In the aforementioned method of mounting the semiconductor device 32, the thin film tape 53 is interposed between the ultrasonic vibrator head 44 and the semiconductor device 32 when the ultrasonic vibrator head 44 is forced to contact the semiconductor device 32. Accordingly, the thin film tape 53 is allowed to catch the overflowing fluid 35 of the ultraviolet ray curable reaction resin around the semiconductor device 32, as is apparent from FIG. 9, for example. The ultrasonic vibrator head 44 is reliably prevented from being adhered by the fluid 35 of the ultraviolet ray curable reaction resin. The ultrasonic vibrator head 44 is allowed to keep a larger contact area against the semiconductor device 32. The semiconductor device 32 is always firmly stuck on the ultrasonic vibrator head 44, so that a reliable transmission of the ultrasonic vibration can be maintained between the ultrasonic vibrator head 44 and the semiconductor device 32 in every operation. If the fluid of the ultraviolet ray curable reaction resin sticks to the ultrasonic vibrator head 44, the semiconductor device 32 sometimes fails to stick to the ultrasonic vibrator head 44, while the ultrasonic vibration sometimes cannot be transmitted to the semiconductor device 32 from the ultrasonic vibrator head 44.

The thin film tape 53 along with the fluid of the ultraviolet ray curable reaction resin is rolled up to the drive roll 54. If the thin film tape 53 is rolled up every time after the ultrasonic vibrator head 44 contacts the semiconductor device 32, the clean thin film tape 53 released from the follower roll 52 can always be disposed between the ultrasonic vibrator head 44 and the semiconductor device 32. The overflowing fluid sticking to the thin film tape 53 can reliably be collected in the drive roll 54.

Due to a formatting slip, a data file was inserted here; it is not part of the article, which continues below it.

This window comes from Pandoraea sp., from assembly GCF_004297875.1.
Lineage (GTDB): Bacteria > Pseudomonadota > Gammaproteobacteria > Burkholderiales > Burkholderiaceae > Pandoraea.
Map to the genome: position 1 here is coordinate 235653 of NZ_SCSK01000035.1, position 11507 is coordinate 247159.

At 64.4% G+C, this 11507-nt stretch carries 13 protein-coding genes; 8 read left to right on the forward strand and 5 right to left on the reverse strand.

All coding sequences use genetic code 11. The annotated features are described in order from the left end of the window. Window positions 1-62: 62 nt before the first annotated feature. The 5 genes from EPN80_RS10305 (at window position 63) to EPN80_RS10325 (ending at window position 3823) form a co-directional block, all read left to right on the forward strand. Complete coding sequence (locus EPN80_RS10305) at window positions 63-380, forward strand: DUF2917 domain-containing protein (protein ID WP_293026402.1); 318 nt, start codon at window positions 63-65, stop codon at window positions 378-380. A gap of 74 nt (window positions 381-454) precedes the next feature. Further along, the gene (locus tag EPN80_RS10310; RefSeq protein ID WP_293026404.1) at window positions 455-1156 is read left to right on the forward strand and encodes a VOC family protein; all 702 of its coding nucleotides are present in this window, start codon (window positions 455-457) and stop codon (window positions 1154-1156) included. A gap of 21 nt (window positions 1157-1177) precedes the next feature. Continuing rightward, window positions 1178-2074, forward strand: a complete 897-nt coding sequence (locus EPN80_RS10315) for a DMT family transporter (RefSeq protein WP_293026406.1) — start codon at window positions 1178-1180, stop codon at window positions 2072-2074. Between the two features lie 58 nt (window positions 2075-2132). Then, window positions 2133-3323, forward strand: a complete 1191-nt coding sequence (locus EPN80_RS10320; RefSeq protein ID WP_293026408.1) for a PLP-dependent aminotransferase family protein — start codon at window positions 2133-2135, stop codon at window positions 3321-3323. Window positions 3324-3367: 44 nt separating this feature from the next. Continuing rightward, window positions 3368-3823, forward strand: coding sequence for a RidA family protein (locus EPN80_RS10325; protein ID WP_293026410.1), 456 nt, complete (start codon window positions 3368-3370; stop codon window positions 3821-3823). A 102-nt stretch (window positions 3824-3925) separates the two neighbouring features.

The fluid of the ultraviolet ray curable reaction resin can be prevented from sticking to the ultrasonic vibration head 44 if a semiconductor device 57 comprises a flange 58 formed at the outer periphery of the semiconductor device 57, as shown in FIG. 10, for example. The flange 58 is designed to define a stepped surface 59 opposed to the up-faced surface of the wiring substrate 11. The stepped surface 59 of the flange 58 serves to catch the fluid 35 of the ultraviolet ray curable reaction resin overflowing out of the space between the semiconductor device 57 and the wiring substrate 11, as is apparent from FIG. 10, in the semiconductor device 57. The fluid 35 hardly flows around the flange 58 toward the ultrasonic vibrator head 44. In this manner, the ultrasonic vibrator head 44 can be prevented from contacting the overflowing fluid 35 of the ultraviolet ray curable reaction resin to the utmost.

Next, a brief description will be made on a method of producing the semiconductor device 57. First of all, a groove 62 of a first predetermined width W1 is made on the up-faced surface of a wafer 61, as shown in FIG. 11A, when the individual semiconductor device 57 is to be cut out from the wafer 61. A cutting saw 63 may be employed to make the groove 62, for example. The cutting saw 63 should have a first thickness corresponding to the first width W1.

The individual semiconductor device 57 is then separated from the wafer 61. Cutting operation is conducted to make a cutting trace 64 of a second predetermined width W2 smaller than the first width W1 along the bottom of the groove 62, as shown in FIG. 11B. A cutting saw 65 may be employed to make the cutting trace 64. The cutting saw 65 should have a second thickness corresponding to the second width W1. If the cutting saw 65 is driven to follow the center line of the groove 62, stepped surfaces 59 can simultaneously be obtained on a pair of the semiconductor devices 57 on the opposite sides of the groove 62.

It should be noted that the aforementioned ultraviolet ray curable reaction resin as well as a thermosetting resin or other types of reaction resin may be selected as an underfill material in the above-described method of mounting the semiconductor device 32, 57 employing the aforementioned ultrasonic vibrator head 44.

FIG. 12 schematically illustrates the entire structure of all underfilling apparatus for a semiconductor device according to a second embodiment of the present invention. The underfilling apparatus 71 includes a table 73 designed to receive a wiring substrate 72 at a horizontal plane, for example, aid a support head 74 opposed to the table 73 for movement in accordance with the three-dimensional coordinate system established on the table 73. A light source 76 of an ultraviolet ray irradiation system 75 is embedded in the table 73 under the horizontal plane. The ultraviolet ray irradiation system 75 is designed to emit an ultraviolet ray upward from a light source 76.